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Americans split on feds listening in

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By other measures, American concerns about the proper balancing of civil liberties with national security have increased since the early post-9/11 period. Gallup, which regularly polls on civil liberties, found four months after the terror attacks that nearly half of Americans believed it was OK to violate basic civil liberties in the name of battling terrorism. But by September 2002, the numbers had shifted to where they are today. By a 2-to-1 margin, Americans believe the government should take steps to prevent terrorism, but not at the expense of civil liberties.

"It could reflect the return of people's traditional skepticism of federal power," says Karlyn Bowman, an expert on polling at the American Enterprise Institute, who says other surveys show the same trend. "Or perhaps as memories of 9/11 recede, they could just be thinking the government is going too far."

The debate over the future of the antiterror Patriot Act also reflects growing unease on the part of some Americans - including senators, both Republican and Democrat - over how individual rights are handled during wartime. When Congress reconvenes in January, both issues will return to the foreground. But it is the newly revealed eavesdropping program that has captured more public attention of late. The Senate Judiciary Committee plans to have hearings as soon as it finishes Supreme Court confirmation hearings for Samuel Alito.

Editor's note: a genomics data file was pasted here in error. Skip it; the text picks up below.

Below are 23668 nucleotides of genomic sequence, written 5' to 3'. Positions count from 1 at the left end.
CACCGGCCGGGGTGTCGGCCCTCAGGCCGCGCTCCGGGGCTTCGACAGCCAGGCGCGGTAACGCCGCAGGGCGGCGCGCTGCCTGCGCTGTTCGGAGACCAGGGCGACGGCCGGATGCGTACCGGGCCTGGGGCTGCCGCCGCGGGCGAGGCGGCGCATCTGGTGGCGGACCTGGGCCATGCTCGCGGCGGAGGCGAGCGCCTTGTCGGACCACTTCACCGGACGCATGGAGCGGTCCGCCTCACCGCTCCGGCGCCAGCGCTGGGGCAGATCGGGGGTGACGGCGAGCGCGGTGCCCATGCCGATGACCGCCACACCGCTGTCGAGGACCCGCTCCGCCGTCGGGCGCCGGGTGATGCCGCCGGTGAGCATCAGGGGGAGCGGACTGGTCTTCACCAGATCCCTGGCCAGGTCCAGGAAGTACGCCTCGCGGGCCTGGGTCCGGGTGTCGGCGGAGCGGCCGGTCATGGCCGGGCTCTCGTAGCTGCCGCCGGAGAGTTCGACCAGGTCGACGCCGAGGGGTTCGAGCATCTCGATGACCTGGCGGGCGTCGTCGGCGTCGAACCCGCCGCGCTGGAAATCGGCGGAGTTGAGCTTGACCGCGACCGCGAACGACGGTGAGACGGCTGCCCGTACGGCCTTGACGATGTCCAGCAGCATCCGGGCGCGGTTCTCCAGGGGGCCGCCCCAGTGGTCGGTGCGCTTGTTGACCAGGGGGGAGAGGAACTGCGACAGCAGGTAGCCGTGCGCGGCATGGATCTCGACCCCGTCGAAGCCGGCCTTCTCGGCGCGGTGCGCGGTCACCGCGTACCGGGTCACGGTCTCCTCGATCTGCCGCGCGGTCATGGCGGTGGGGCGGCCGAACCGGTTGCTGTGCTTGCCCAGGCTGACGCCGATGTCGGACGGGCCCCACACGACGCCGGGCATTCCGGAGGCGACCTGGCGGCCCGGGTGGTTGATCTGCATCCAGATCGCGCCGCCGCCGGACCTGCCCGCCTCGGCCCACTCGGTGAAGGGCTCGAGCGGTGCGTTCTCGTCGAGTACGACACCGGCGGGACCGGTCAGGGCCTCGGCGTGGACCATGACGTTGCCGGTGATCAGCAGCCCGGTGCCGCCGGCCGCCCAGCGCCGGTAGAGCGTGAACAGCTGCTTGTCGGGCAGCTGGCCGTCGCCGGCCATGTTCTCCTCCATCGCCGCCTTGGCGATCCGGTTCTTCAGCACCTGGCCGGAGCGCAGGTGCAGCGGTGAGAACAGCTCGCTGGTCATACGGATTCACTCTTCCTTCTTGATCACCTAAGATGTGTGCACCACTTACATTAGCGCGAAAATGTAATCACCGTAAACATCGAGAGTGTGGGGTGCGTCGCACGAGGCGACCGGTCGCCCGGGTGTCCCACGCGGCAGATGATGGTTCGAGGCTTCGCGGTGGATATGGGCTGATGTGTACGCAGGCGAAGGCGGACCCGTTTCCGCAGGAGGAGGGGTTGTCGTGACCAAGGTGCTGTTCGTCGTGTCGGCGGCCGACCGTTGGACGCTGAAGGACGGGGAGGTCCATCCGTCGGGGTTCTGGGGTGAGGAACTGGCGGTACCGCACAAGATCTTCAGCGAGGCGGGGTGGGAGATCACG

Americans, meanwhile, are sorting through the eavesdropping question. Back at Balboa Park in San Diego, physician Franco Spano says he's having trouble figuring out where the truth really lies. "You hear the sound bites from both sides, but you need an objective source to really comment on it." Still, he says, "I'm suspicious," adding that sometimes "people's rights are taken away slowly ... purportedly, for a good reason."

Retired construction worker Robert Hobbs comes down on the president's side. "We have to stop terrorists when they start talking about doing something," Mr. Hobbs says from his wheelchair in the park, watching dogs run in a canine-friendly grassy area. "You need to get them then. You can't wait for a court order."

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